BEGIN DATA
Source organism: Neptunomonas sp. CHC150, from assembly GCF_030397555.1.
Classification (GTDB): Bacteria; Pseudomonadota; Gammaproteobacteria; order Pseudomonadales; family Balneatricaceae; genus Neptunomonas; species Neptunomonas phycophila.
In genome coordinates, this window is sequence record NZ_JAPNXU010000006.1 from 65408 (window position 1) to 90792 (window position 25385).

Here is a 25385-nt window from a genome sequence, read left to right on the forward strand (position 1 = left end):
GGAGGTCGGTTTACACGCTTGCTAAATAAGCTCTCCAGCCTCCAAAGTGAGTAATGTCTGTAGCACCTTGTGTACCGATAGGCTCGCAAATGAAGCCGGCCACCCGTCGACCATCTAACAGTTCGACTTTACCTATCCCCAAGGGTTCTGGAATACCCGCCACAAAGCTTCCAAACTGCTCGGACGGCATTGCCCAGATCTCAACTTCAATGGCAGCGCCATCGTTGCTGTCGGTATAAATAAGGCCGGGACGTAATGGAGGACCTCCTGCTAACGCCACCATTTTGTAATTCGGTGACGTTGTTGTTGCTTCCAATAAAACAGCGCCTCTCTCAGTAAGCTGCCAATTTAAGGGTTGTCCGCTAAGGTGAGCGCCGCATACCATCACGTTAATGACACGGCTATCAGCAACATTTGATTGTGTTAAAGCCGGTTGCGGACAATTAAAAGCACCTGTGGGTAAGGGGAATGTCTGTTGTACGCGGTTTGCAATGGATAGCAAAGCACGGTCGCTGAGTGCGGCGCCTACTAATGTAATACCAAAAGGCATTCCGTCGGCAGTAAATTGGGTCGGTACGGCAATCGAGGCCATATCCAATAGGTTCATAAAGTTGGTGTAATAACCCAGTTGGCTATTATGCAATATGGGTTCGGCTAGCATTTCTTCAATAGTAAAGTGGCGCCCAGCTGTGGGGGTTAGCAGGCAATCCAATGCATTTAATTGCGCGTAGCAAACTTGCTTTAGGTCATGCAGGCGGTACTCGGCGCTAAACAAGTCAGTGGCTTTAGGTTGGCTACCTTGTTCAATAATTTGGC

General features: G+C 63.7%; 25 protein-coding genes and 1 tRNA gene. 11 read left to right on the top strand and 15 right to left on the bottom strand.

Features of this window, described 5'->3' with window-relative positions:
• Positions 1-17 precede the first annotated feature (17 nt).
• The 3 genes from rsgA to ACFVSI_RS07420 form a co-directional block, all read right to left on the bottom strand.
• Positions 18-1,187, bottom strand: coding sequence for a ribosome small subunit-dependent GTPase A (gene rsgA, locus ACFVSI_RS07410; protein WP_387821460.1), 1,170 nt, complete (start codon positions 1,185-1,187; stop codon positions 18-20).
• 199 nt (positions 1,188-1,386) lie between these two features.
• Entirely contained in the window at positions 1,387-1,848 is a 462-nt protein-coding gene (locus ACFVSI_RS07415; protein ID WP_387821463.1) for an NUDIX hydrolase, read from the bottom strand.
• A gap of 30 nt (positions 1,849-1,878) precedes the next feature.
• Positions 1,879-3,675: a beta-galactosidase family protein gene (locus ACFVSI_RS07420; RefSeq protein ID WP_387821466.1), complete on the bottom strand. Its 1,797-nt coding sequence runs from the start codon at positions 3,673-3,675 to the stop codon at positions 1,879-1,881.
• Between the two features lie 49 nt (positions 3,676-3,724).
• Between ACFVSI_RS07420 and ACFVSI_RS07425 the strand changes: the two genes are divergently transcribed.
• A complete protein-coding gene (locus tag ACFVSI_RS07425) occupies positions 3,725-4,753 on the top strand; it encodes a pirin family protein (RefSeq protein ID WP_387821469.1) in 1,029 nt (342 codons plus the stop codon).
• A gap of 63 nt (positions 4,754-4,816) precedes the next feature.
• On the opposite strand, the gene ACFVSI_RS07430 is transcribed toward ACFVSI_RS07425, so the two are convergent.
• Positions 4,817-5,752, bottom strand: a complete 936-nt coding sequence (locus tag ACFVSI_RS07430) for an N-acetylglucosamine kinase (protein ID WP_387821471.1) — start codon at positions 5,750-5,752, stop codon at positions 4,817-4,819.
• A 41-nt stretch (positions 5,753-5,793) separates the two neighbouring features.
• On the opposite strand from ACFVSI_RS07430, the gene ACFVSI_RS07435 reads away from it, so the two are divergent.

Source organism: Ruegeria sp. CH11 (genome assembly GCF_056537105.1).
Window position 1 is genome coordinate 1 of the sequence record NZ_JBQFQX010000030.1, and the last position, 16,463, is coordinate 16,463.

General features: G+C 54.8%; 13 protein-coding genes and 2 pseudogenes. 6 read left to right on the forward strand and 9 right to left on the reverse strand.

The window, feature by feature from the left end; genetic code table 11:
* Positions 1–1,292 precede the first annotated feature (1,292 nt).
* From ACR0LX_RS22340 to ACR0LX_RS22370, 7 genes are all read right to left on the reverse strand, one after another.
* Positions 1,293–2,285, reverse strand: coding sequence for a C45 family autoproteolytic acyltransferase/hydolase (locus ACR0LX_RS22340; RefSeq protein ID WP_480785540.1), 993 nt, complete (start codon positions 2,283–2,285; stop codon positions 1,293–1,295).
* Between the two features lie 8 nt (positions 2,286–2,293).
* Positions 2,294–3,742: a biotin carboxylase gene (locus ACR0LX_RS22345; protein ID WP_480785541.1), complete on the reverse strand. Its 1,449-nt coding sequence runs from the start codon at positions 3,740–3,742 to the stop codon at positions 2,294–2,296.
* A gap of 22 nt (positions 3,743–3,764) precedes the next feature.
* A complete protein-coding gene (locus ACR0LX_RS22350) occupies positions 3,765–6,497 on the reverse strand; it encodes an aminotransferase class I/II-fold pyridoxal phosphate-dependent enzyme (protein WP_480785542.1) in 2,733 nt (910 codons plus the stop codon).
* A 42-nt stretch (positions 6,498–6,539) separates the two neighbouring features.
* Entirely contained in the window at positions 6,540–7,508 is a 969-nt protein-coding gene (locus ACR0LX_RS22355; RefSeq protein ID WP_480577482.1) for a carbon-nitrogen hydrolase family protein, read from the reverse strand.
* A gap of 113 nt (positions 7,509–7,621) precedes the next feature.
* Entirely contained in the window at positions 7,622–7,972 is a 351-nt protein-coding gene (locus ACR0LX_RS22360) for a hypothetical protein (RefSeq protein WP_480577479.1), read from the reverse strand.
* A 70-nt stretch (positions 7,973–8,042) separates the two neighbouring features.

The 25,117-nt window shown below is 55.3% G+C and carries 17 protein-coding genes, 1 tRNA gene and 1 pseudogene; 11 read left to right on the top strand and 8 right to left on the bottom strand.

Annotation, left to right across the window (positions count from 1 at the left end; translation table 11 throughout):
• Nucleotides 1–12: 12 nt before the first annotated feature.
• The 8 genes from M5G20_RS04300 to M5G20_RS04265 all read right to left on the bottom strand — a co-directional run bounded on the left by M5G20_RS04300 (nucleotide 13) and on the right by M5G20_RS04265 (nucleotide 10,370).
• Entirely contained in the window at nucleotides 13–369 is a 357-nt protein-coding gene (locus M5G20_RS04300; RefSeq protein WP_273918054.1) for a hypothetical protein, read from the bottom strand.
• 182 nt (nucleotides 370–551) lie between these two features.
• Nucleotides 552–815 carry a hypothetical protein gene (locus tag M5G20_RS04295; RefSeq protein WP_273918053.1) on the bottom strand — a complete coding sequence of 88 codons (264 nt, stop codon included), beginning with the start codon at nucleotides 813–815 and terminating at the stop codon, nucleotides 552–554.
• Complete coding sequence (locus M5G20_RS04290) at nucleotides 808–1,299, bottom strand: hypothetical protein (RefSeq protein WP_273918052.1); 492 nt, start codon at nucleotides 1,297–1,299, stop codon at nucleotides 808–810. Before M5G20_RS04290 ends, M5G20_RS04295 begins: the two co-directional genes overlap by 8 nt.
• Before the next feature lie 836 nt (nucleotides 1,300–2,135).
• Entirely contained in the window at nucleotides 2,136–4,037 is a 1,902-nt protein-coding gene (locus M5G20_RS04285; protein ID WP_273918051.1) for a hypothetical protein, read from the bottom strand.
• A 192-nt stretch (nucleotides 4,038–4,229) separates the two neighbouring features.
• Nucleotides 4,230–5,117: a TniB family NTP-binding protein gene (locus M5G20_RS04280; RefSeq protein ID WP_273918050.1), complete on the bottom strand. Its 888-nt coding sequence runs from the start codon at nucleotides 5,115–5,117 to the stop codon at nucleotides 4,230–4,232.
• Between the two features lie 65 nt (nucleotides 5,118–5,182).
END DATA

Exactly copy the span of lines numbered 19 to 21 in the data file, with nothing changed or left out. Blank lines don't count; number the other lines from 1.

• On the opposite strand, the gene ACFVSI_RS07430 is transcribed toward ACFVSI_RS07425, so the two are convergent.
• Positions 4,817-5,752, bottom strand: a complete 936-nt coding sequence (locus tag ACFVSI_RS07430) for an N-acetylglucosamine kinase (protein ID WP_387821471.1) — start codon at positions 5,750-5,752, stop codon at positions 4,817-4,819.
• A 41-nt stretch (positions 5,753-5,793) separates the two neighbouring features.